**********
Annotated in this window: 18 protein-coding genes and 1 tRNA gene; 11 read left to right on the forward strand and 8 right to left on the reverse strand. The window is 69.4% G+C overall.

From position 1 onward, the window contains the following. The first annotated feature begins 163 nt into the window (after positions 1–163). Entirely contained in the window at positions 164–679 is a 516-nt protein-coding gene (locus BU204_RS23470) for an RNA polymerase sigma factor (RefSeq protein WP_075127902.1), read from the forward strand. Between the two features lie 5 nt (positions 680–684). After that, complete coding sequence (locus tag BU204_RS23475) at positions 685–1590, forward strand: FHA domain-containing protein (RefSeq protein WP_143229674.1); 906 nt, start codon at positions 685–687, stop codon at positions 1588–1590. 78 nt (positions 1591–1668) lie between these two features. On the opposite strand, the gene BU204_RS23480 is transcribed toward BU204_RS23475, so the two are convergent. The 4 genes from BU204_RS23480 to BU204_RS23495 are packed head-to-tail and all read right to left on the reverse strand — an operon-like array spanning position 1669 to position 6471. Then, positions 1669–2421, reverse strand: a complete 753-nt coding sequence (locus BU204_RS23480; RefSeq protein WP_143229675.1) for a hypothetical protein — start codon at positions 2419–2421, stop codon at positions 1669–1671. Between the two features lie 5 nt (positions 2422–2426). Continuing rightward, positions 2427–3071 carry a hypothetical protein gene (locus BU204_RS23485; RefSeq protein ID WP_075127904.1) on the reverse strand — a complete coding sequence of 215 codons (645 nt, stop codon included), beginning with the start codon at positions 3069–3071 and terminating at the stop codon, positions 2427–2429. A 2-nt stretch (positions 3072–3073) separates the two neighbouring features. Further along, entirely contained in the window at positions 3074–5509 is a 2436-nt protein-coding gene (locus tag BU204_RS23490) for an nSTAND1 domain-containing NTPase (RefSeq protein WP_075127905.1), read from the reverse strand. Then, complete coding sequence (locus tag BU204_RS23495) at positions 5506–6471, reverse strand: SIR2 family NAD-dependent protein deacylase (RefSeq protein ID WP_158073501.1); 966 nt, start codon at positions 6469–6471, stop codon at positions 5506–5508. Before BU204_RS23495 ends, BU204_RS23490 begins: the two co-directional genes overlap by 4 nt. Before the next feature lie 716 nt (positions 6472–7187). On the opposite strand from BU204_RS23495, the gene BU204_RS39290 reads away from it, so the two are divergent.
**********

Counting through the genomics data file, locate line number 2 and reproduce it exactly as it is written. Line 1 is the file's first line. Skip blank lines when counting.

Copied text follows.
From position 1 onward, the window contains the following. The first annotated feature begins 163 nt into the window (after positions 1–163). Entirely contained in the window at positions 164–679 is a 516-nt protein-coding gene (locus BU204_RS23470) for an RNA polymerase sigma factor (RefSeq protein WP_075127902.1), read from the forward strand. Between the two features lie 5 nt (positions 680–684). After that, complete coding sequence (locus tag BU204_RS23475) at positions 685–1590, forward strand: FHA domain-containing protein (RefSeq protein WP_143229674.1); 906 nt, start codon at positions 685–687, stop codon at positions 1588–1590. 78 nt (positions 1591–1668) lie between these two features. On the opposite strand, the gene BU204_RS23480 is transcribed toward BU204_RS23475, so the two are convergent. The 4 genes from BU204_RS23480 to BU204_RS23495 are packed head-to-tail and all read right to left on the reverse strand — an operon-like array spanning position 1669 to position 6471. Then, positions 1669–2421, reverse strand: a complete 753-nt coding sequence (locus BU204_RS23480; RefSeq protein WP_143229675.1) for a hypothetical protein — start codon at positions 2419–2421, stop codon at positions 1669–1671. Between the two features lie 5 nt (positions 2422–2426). Continuing rightward, positions 2427–3071 carry a hypothetical protein gene (locus BU204_RS23485; RefSeq protein ID WP_075127904.1) on the reverse strand — a complete coding sequence of 215 codons (645 nt, stop codon included), beginning with the start codon at positions 3069–3071 and terminating at the stop codon, positions 2427–2429. A 2-nt stretch (positions 3072–3073) separates the two neighbouring features. Further along, entirely contained in the window at positions 3074–5509 is a 2436-nt protein-coding gene (locus tag BU204_RS23490) for an nSTAND1 domain-containing NTPase (RefSeq protein WP_075127905.1), read from the reverse strand. Then, complete coding sequence (locus tag BU204_RS23495) at positions 5506–6471, reverse strand: SIR2 family NAD-dependent protein deacylase (RefSeq protein ID WP_158073501.1); 966 nt, start codon at positions 6469–6471, stop codon at positions 5506–5508. Before BU204_RS23495 ends, BU204_RS23490 begins: the two co-directional genes overlap by 4 nt. Before the next feature lie 716 nt (positions 6472–7187). On the opposite strand from BU204_RS23495, the gene BU204_RS39290 reads away from it, so the two are divergent.